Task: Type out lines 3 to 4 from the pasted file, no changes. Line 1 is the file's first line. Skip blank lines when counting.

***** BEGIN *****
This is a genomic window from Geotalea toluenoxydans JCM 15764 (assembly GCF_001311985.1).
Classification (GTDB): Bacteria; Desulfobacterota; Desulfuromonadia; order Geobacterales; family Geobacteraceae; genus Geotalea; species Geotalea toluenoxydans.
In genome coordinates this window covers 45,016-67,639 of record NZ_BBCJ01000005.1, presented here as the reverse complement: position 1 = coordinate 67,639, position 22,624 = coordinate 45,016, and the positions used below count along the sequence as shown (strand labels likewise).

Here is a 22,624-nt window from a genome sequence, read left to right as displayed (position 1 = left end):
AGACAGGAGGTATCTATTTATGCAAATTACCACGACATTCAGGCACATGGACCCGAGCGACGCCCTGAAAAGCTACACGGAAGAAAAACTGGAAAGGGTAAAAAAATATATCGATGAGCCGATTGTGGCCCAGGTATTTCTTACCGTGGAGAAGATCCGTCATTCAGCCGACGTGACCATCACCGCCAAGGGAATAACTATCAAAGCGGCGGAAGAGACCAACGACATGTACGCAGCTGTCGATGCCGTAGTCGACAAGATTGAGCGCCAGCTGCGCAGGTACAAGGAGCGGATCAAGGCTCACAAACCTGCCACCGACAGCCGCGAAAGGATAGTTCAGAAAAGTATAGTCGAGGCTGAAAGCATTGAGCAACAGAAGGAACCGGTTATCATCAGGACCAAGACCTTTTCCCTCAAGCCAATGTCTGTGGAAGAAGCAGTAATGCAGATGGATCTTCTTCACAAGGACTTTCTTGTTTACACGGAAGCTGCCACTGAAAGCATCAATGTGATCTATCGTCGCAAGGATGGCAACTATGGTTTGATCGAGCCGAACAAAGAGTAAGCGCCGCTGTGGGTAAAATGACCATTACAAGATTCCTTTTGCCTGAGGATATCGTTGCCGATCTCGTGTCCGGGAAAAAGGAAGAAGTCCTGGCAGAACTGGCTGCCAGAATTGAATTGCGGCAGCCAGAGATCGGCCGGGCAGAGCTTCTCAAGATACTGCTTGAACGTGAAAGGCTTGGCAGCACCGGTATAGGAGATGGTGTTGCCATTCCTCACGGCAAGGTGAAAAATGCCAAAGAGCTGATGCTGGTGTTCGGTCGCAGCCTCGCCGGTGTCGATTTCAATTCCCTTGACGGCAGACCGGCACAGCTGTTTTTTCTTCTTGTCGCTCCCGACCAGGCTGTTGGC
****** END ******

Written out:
In genome coordinates this window covers 45,016-67,639 of record NZ_BBCJ01000005.1, presented here as the reverse complement: position 1 = coordinate 67,639, position 22,624 = coordinate 45,016, and the positions used below count along the sequence as shown (strand labels likewise).

Here is a 22,624-nt window from a genome sequence, read left to right as displayed (position 1 = left end):